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WIPO Arbitration and Mediation Center
ADMINISTRATIVE PANEL DECISION
Dr Roger Libby v. Tunga Tuzlaci and/or Tumay Asena
Case No. D2001-1342
1. The Parties
The Complainant is Dr. Roger Libby, represented by Preston Gates & Ellis, LLP, 701 Fifth Avenue, Suite 5000 Seattle, WA 98104-7078.
The Respondent is Tunga Tuzlaci and/or Tumay Asena, Gelincik Sokak, 11/2 Kavaklidere, Ankara, TR 06690, Turkey.
2. The Domain Name and Registrar
The Domain Name is dispute is <drrogerlibby.com>. The concerned Registrar is iHoldings.com, Inc. dba DotRegistrar.com.
3. Procedural History
The Complaint was received by the WIPO Arbitration and Mediation Center ("WIPO") by email on November 26, 2001, and in hardcopy form on November 12, 2001. WIPO has verified that the Complaint satisfies the formal requirements of the Uniform Domain Name Dispute Resolution Policy ("the Policy"), the Rules and the WIPO Supplemental Rules for Uniform Domain Name Dispute Resolution Policy ("the Rules", "the Supplemental Rules") and that payment was properly made. The Administrative Panel ("the Panel") is satisfied that this is the case.
The Complaint was properly notified in accordance with the Rules, paragraph 2(a). DotRegistrar.com, Inc. has confirmed that <drrogerlibby.com> ("the Domain Name") was registered through DotRegistrar.com, Inc. and that Tunga Tuzlaci is the current registrant. The Registrar has further confirmed that the Policy is applicable to the Domain Name.
On November 20, 2001, WIPO issued a Notification of Deficiency of Complaint (failure to send Complaint by email) and received a satisfactory response on November 26, 2001.
On November 28, 2001, WIPO notified the Respondent of the Complaint in the usual manner and informed the Respondent, inter alia, that the last day for sending its Response to the Complainant and to WIPO was December 18, 2001. No Response was received. On December 19, 2001, WIPO issued a Notification of Respondent Default.
The Panel was properly constituted. The undersigned Panellist submitted a Statement of Acceptance and Declaration of Impartiality and Independence.
No further submissions were received by WIPO or the Panel, as a consequence of which the date scheduled for the issuance of the Panel’s Decision was January 24, 2002.
4. Factual Background
The Complainant is well known in the United States as a certified sex therapist who practises (i.e. conducts business) under and by reference to his name "Dr Roger Libby".
The Complainant first registered the Domain Name <drrogerlibby.com> on April 5, 1996, and used it to promote his services. He claims that in an average 10 day period he received 1,891 hits to his website (via logging on, or search engine "hits") and 337 actual visitors to his page.
In 1991, the Complainant changed addresses but failed to update the ownership record details for the Domain Name. As a result he failed to receive notification that the Domain Name registration was about to expire and the Domain Name duly expired.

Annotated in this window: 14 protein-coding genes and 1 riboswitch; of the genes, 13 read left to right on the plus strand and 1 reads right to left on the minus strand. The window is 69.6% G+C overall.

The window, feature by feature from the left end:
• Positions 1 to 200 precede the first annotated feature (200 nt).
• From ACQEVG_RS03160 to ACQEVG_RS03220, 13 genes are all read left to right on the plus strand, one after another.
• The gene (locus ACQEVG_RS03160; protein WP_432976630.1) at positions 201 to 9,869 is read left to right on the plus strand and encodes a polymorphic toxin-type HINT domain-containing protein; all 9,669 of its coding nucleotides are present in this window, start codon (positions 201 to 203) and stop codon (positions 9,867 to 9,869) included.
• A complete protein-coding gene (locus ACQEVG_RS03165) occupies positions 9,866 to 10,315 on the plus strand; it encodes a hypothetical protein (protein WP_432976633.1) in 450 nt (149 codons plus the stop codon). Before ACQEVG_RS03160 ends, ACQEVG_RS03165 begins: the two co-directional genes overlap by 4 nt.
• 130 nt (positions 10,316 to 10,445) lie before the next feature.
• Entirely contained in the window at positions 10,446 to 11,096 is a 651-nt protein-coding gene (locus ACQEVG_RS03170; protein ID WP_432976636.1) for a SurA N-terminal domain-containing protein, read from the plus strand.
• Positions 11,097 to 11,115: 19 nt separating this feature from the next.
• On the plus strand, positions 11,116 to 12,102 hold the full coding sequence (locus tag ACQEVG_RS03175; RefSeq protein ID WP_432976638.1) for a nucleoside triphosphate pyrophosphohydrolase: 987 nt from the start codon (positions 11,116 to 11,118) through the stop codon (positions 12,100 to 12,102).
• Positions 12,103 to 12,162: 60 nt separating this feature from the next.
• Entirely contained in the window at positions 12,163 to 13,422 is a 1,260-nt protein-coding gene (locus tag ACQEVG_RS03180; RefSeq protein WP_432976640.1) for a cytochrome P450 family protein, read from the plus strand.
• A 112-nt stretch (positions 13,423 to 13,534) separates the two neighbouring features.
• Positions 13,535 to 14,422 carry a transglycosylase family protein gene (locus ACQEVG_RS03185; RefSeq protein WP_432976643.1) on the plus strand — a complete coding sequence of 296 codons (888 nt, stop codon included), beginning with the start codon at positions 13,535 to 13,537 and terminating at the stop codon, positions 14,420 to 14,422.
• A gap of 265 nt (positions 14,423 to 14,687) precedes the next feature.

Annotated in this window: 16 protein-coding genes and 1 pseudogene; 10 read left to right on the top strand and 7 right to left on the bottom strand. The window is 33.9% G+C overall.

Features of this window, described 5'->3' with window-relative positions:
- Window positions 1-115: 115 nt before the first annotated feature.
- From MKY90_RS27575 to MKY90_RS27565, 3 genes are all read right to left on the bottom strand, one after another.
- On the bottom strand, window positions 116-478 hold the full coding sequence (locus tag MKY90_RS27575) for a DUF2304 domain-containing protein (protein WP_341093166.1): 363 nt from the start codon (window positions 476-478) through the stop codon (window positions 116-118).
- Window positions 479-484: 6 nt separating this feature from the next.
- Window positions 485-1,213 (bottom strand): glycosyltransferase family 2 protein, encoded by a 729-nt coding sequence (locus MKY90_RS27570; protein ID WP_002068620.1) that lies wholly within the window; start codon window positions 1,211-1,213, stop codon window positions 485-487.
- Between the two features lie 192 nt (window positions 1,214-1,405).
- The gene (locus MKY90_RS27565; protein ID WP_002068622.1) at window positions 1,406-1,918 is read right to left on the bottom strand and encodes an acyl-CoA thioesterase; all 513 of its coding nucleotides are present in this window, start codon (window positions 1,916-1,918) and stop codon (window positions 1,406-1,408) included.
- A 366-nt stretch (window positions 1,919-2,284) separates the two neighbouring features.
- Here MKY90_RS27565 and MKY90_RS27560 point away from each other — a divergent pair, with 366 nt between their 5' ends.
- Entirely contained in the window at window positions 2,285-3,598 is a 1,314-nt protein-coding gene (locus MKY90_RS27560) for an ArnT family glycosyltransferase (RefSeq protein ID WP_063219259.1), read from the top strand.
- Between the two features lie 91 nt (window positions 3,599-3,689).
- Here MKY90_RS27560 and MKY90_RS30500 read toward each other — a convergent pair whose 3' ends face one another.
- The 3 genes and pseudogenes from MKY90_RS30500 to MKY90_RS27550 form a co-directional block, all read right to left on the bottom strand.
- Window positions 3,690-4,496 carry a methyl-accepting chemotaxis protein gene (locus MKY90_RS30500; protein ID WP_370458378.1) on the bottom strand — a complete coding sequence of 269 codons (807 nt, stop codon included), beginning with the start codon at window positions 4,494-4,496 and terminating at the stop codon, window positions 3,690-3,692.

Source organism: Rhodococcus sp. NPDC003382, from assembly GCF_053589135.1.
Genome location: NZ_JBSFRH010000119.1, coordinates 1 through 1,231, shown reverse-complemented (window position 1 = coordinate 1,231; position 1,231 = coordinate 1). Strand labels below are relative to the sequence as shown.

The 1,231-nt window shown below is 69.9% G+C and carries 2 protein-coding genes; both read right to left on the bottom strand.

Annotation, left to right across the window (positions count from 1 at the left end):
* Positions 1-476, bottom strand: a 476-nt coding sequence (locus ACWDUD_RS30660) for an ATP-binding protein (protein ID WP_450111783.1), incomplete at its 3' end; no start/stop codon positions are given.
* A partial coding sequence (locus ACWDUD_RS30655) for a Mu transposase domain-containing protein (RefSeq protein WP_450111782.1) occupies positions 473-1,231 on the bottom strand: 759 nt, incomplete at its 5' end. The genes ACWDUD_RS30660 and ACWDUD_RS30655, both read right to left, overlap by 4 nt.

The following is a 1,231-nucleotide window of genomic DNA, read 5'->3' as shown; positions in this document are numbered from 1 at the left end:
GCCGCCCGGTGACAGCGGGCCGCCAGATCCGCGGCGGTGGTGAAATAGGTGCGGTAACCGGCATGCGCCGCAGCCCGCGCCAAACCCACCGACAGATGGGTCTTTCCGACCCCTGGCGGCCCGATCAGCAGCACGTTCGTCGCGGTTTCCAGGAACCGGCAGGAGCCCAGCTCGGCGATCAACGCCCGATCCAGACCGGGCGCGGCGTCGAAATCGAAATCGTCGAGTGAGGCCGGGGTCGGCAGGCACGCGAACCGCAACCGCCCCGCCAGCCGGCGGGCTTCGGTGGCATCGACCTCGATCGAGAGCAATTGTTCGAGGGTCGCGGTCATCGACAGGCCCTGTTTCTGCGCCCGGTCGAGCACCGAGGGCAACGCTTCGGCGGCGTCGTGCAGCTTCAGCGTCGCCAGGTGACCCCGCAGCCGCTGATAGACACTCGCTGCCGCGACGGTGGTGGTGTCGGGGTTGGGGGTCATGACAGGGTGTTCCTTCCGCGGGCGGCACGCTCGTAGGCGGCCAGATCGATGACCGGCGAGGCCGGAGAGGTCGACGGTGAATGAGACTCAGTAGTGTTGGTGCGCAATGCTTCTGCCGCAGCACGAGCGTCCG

On July 10, 2001, the Respondent registered the Domain Name and connected it to a hard core pornographic site at <www.drrogerlibby.com>.
On August 12, 2001, the Complainant emailed the Respondent requesting transfer of the Domain Name. In the email he pointed out that the Respondent, in doing what he was doing, was damaging the Complainant’s business.
On August 13, 2001, the Respondent replied in the following terms:
"Thank you for your email. Please make us an offer for this name and we will get the domain name to you quickly. Thanks."
5. Parties’ Contentions
The Complainant contends that he has common law rights in his name, Dr Roger Libby, being the name under which he practises and conducts business. He contends that the Domain Name is identical to his name and common law service mark, save that the former also features the generic ".com" suffix.
The Complainant contends that the Respondent has no rights or legitimate interests in respect of the Domain Name. The Respondent is not named Roger Libby and until the Respondent registered the Domain Name he had never, so far as the Complainant is aware, used the name Dr Roger Libby in connection with any bona fide offering of goods or services. Nor to the Complainant’s knowledge has the Respondent been commonly known by any name relating to the Domain Name.
The Complainant refers to paragraph 4(c) of the Policy and is confident that the Respondent will not be able to prove the existence of any of the circumstances set out in that paragraph.
The Complainant contends that the Respondent registered the Domain Name in bad faith and continues to use it in bad faith. The Complainant contends that the Respondent’s improper purpose in acquiring the Domain Name is fourfold, namely:
(i) to sell, rent or otherwise transfer the registration to the Complainant or competitor for valuable consideration in excess of the Respondent’s out of pocket costs relating to the Domain Name;
(ii) to prevent the Complainant from reflecting his personal name and valuable service mark as a domain name;
(iii) to disrupt the Complainant’s business; and
(iv) to intentionally attempt to attract for commercial gain, internet users to the Respondent’s website by creating a strong likelihood of confusion with the Complainant’s trade mark.
The Complainant refers to the Respondent’s response to the Complainant’s email referred to above. The Complainant asserts that the nature of the activities currently connected to the website are "completely antithetical" to those of the Complainant and that the offering of them under and by reference to the Domain Name is causing severe harm to the Complainant.
The Complainant contends that the Respondent is fully aware that in using the Domain Name to connect to his website, he is attracting visitors intending to reach the Respondent.
The Respondent has not responded to the Complaint.